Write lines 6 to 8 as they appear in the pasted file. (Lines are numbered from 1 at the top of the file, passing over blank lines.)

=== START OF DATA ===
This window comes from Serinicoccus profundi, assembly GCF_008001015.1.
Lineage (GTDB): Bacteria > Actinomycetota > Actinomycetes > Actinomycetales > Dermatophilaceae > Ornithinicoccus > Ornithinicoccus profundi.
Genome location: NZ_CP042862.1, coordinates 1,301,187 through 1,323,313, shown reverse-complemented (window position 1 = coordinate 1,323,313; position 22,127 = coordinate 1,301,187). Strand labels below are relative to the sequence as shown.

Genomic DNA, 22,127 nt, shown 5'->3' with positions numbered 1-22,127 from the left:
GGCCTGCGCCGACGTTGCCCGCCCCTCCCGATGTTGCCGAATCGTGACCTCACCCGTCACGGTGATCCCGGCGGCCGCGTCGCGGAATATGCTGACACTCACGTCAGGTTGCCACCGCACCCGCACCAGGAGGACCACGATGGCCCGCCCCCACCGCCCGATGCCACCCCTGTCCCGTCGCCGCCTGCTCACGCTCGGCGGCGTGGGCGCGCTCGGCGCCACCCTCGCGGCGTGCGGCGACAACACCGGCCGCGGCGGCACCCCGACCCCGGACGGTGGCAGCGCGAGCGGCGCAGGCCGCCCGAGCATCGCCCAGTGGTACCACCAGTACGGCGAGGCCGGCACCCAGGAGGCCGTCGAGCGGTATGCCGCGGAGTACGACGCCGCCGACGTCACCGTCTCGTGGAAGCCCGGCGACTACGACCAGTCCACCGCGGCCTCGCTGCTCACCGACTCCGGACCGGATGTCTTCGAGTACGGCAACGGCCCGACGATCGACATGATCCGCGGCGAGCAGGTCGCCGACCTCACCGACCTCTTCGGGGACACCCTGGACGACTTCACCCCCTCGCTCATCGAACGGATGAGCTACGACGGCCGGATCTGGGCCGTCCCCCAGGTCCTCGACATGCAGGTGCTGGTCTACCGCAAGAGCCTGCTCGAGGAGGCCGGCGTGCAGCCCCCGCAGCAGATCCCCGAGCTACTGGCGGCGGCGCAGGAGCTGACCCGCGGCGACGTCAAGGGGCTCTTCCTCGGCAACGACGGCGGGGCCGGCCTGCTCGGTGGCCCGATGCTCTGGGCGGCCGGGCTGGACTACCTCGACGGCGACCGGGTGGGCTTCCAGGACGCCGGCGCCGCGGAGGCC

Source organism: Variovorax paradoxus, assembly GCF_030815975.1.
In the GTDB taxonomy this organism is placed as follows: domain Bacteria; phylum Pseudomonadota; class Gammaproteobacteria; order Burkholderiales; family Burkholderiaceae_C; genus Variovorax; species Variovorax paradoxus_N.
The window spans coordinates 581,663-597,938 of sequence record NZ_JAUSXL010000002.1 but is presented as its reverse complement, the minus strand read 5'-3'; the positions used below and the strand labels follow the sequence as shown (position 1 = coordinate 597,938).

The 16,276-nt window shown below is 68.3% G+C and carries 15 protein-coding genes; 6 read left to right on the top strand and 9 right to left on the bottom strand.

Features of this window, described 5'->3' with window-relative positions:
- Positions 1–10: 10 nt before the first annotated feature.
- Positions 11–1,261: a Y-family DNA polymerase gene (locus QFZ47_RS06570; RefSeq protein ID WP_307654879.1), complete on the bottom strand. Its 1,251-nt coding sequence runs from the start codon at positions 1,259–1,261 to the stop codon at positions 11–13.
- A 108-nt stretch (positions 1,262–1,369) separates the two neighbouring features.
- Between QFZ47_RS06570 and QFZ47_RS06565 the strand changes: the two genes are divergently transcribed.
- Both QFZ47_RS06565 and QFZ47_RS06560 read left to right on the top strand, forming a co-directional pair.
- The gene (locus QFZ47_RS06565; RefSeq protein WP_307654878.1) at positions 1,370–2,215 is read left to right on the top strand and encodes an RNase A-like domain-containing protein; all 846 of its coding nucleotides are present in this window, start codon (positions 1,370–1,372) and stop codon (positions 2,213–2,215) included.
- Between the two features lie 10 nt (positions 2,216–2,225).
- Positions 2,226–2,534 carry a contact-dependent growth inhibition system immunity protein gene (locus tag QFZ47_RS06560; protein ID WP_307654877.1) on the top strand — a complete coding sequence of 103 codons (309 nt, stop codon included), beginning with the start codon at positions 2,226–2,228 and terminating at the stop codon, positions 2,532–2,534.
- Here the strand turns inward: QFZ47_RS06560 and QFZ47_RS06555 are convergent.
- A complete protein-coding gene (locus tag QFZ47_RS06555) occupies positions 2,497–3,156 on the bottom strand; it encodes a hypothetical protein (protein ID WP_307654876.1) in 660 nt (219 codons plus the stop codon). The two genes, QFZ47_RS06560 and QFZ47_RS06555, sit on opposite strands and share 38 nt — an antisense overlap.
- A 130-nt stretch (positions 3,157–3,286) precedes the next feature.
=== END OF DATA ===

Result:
Source organism: Variovorax paradoxus, assembly GCF_030815975.1.
In the GTDB taxonomy this organism is placed as follows: domain Bacteria; phylum Pseudomonadota; class Gammaproteobacteria; order Burkholderiales; family Burkholderiaceae_C; genus Variovorax; species Variovorax paradoxus_N.
The window spans coordinates 581,663-597,938 of sequence record NZ_JAUSXL010000002.1 but is presented as its reverse complement, the minus strand read 5'-3'; the positions used below and the strand labels follow the sequence as shown (position 1 = coordinate 597,938).